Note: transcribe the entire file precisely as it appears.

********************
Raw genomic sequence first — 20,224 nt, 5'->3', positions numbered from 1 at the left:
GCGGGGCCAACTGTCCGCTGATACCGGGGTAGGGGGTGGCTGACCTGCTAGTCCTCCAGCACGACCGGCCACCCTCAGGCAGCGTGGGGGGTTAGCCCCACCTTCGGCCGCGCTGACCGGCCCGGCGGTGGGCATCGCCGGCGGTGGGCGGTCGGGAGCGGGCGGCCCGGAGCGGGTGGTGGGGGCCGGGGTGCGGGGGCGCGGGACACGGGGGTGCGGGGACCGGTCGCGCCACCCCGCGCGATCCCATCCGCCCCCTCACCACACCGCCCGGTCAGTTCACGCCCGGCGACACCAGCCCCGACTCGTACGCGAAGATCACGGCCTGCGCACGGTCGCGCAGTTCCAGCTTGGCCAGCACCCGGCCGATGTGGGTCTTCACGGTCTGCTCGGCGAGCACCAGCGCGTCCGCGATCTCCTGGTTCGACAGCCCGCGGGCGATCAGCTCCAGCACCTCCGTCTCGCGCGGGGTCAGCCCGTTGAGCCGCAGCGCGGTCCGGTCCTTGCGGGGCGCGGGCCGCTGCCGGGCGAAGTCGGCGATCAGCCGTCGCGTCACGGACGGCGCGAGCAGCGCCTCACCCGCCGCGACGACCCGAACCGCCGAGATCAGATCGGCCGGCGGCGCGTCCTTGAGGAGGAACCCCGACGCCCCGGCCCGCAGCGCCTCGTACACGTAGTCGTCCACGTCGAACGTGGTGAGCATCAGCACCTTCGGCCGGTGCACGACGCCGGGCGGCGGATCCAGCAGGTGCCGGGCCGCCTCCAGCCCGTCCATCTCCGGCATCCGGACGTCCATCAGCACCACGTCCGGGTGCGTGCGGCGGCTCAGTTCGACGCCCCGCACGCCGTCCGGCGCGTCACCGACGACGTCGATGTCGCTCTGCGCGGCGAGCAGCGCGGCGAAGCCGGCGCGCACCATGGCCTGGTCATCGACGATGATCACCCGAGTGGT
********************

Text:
Raw genomic sequence first — 20,224 nt, 5'->3', positions numbered from 1 at the left:
GCGGGGCCAACTGTCCGCTGATACCGGGGTAGGGGGTGGCTGACCTGCTAGTCCTCCAGCACGACCGGCCACCCTCAGGCAGCGTGGGGGGTTAGCCCCACCTTCGGCCGCGCTGACCGGCCCGGCGGTGGGCATCGCCGGCGGTGGGCGGTCGGGAGCGGGCGGCCCGGAGCGGGTGGTGGGGGCCGGGGTGCGGGGGCGCGGGACACGGGGGTGCGGGGACCGGTCGCGCCACCCCGCGCGATCCCATCCGCCCCCTCACCACACCGCCCGGTCAGTTCACGCCCGGCGACACCAGCCCCGACTCGTACGCGAAGATCACGGCCTGCGCACGGTCGCGCAGTTCCAGCTTGGCCAGCACCCGGCCGATGTGGGTCTTCACGGTCTGCTCGGCGAGCACCAGCGCGTCCGCGATCTCCTGGTTCGACAGCCCGCGGGCGATCAGCTCCAGCACCTCCGTCTCGCGCGGGGTCAGCCCGTTGAGCCGCAGCGCGGTCCGGTCCTTGCGGGGCGCGGGCCGCTGCCGGGCGAAGTCGGCGATCAGCCGTCGCGTCACGGACGGCGCGAGCAGCGCCTCACCCGCCGCGACGACCCGAACCGCCGAGATCAGATCGGCCGGCGGCGCGTCCTTGAGGAGGAACCCCGACGCCCCGGCCCGCAGCGCCTCGTACACGTAGTCGTCCACGTCGAACGTGGTGAGCATCAGCACCTTCGGCCGGTGCACGACGCCGGGCGGCGGATCCAGCAGGTGCCGGGCCGCCTCCAGCCCGTCCATCTCCGGCATCCGGACGTCCATCAGCACCACGTCCGGGTGCGTGCGGCGGCTCAGTTCGACGCCCCGCACGCCGTCCGGCGCGTCACCGACGACGTCGATGTCGCTCTGCGCGGCGAGCAGCGCGGCGAAGCCGGCGCGCACCATGGCCTGGTCATCGACGATGATCACCCGAGTGGT